It has been widely known that physical exercise may benefit a lot to the physiological functions. Recently, we read with great interest the paper by Tanimura et al. (2016) entitled “Acute exercise increases fibroblast growth factor 21 in metabolic organs and circulation”, in which the authors who conducted an excellent study including human subjects and animals concluded that a significantly up‐regulation of fibroblast growth factor (FGF) 21 is physiologically triggered by acute exercise in serum. We do not totally agree with this conclusion, and would like to put forward an opinion about the improvement of FGF21 resistance in the acute exercise.
FGF21 is a protein predominately secreted by liver, adipose tissues and pancreas that could stimulates glucose uptake (Otero et al. 2014). Currently, increasing evidence suggests that FGF21 as a novel adipokine has physical potential to increase energy expenditure (Itoh 2014). In this study, the authors of Tanimura et al. (2016) got a conclusion that increased FGF21 levels may underlie the favorable effects of acute exercise. However, we suggest that excessively up‐regulated FGF21 may induce a vicious loop of FGF21 resistance. FGF21 resistance could be likely described as an imbalance between FGF21 and its occupied receptors. That is, FGF21 receptors such as FGFR1c and/or FGFR4 could not supply sufficient binding sites for FGF21 (Fisher et al. 2010). In this regard, FGF21 resistance improvement, but not solely alteration of FGF21 expression, would probably facilitate the beneficial effects of acute exercise. Further studies on the physiological role of FGF21 in the acute exercise are required.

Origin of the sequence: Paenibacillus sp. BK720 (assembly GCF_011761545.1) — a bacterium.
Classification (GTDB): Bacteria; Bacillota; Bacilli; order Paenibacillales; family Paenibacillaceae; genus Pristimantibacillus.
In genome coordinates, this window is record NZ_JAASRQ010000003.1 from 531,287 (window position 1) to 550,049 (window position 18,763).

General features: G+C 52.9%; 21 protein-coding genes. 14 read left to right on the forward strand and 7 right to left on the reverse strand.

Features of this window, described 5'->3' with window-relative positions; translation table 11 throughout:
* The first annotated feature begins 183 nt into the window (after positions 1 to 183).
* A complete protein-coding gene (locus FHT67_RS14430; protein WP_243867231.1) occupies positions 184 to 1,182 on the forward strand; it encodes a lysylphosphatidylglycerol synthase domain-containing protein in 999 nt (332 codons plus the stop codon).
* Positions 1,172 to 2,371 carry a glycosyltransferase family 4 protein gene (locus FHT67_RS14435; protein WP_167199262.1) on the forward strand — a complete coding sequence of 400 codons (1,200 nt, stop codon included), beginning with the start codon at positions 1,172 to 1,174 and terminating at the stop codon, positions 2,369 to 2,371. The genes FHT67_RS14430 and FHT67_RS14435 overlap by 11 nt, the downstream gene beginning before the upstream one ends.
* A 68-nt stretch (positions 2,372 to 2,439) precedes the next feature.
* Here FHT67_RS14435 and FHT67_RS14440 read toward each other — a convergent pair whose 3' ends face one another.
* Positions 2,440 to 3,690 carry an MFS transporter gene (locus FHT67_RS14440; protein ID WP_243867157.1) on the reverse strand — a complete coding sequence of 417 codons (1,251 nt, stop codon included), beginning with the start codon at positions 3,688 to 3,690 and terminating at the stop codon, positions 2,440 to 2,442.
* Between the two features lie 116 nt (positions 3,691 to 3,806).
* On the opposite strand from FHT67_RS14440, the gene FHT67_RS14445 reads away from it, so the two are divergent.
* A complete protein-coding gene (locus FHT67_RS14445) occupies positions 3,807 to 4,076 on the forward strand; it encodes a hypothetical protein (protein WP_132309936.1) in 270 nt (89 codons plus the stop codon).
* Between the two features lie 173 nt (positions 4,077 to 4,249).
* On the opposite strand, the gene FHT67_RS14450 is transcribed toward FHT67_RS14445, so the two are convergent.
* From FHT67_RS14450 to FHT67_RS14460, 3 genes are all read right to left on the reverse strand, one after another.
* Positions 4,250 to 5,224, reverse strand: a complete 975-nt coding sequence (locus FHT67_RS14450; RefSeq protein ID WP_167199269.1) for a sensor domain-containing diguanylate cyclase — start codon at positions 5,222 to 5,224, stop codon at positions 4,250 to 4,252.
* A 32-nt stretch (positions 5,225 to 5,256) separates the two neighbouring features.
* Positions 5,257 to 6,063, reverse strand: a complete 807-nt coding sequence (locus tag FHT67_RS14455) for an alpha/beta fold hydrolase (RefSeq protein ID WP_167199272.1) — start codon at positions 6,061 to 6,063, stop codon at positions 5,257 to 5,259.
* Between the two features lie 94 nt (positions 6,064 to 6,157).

Conflicts of Interest
The authors declared no any potential conflicts of interest.
This study was supported by the Major Science and Technology Projects of Changzhou Municipal Commission of Health and Family Planning (No: ZD201505), Program of Bureau of Science and Technology Foundation of Changzhou (No: CJ20159022), Changzhou Health Administration Instructional Technology Project (No: wz201008) and The Hospital‐Level Care Special Pre‐Research Fund of the First People's Hospital of Changzhou (No: yy2012016). Dr. Bin Zhu was supported by Changzhou High‐Level Medical Talents Training Project.
- Manuscript Received: July 3, 2016.
- Manuscript Accepted: August 9, 2016.
- © 2016 The Authors. Physiological Reports published by Wiley Periodicals, Inc. on behalf of the American Physiological Society and The Physiological Society.
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